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Prying Open WWII Secrets

September 06, 2003

Japanese Defense Minister Shigeru Ishiba traveled to China this week in a high-level response to the recent poisoning of dozens of Chinese by mustard gas left behind by the Japanese army after World War II. How sharply that visit contrasts with Japan's refusal to own up to its germ warfare experiments on Chinese civilians more than half a century ago.

Cao Gangchuan, China's defense chief, told Ishiba on Wednesday that Japan must also clean up hundreds of thousands of other weapons Japanese invaders abandoned.

Now if only the appropriate words could be spoken so that Chinese researchers, investigating Japan's germ warfare experiments, could pry loose the secrets they are seeking from the American and Japanese governments.

Last month, a group of researchers visited Los Angeles as part of its campaign to get the United States to release documents that it says relate to the Japanese tests. That's a reasonable request that should be heeded.

The late Sheldon H. Harris, a Cal State Northridge history professor, wrote a detailed account of the experiments in his 1994 book "Factories of Death: Japanese Biological Warfare, 1932-1945, and the American Cover-Up." He also told of the difficulty of wrenching documents out of U.S. vaults decades after the war's end.

Harris, who died last year, said that for years "official American sources continued to cover up" what they learned from interviewing the Japanese who conducted the experiments. He was told that documents did not exist, but then got them when he filed one of his many Freedom of Information requests. The U.S. should open as many files as it can.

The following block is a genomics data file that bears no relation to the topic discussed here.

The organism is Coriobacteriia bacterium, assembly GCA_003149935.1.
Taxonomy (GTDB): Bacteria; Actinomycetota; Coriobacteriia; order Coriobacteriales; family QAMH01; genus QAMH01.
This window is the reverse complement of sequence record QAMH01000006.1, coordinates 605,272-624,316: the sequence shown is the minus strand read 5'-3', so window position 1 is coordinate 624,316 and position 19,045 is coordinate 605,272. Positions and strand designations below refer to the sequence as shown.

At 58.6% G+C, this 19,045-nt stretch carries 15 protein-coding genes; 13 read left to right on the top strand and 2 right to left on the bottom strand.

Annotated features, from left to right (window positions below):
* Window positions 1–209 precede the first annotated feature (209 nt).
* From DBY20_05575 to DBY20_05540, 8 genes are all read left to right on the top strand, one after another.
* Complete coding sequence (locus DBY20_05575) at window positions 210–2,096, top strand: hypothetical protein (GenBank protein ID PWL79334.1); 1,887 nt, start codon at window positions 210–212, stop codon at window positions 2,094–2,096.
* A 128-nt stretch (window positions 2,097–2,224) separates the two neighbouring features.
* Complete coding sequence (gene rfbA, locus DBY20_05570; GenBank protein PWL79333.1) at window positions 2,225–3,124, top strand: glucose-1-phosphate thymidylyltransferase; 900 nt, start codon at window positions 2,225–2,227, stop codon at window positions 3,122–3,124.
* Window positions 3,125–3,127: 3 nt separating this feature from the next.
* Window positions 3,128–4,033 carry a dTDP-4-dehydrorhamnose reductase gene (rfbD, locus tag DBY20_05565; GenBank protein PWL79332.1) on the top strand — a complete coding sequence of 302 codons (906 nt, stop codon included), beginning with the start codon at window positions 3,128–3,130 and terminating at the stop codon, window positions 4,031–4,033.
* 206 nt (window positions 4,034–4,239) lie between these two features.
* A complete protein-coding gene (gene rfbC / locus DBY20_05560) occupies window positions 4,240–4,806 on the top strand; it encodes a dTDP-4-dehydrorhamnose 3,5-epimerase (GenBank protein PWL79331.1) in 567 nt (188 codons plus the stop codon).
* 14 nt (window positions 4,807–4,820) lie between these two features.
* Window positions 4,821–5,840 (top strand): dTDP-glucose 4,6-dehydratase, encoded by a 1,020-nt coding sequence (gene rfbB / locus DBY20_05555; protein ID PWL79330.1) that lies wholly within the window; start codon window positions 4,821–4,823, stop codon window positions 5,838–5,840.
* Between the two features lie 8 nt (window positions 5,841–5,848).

Japan is no better. Last year, a Japanese court finally found that the infamous Unit 731 used bacteriological weapons in occupied China in the 1930s and '40s. Despite the court ruling, the Japanese government denies those weapons were ever used and bars access to its records.

Japan's Education Ministry also has been appropriately criticized for ordering the scrubbing of World War II atrocities from high school texts. The author of one textbook, historian Saburo Ienaga, sued the government in 1983. Fourteen years later, the Japanese Supreme Court ruled that the ministry had unconstitutionally blocked mention of Japanese wartime crimes in Ienaga's high school text. That sort of obstruction has typified the ministry.

The recalcitrance to admit past wrongdoing gives onetime enemies more ammunition to use against Japan. The leaking mustard gas canisters killed one man and sickened 42 people in northeastern China last month. Chinese protests over the incident reverberated more loudly because of Tokyo's silence.

Japan's success in building a strong postwar democracy would not be diminished by opening records of its past.

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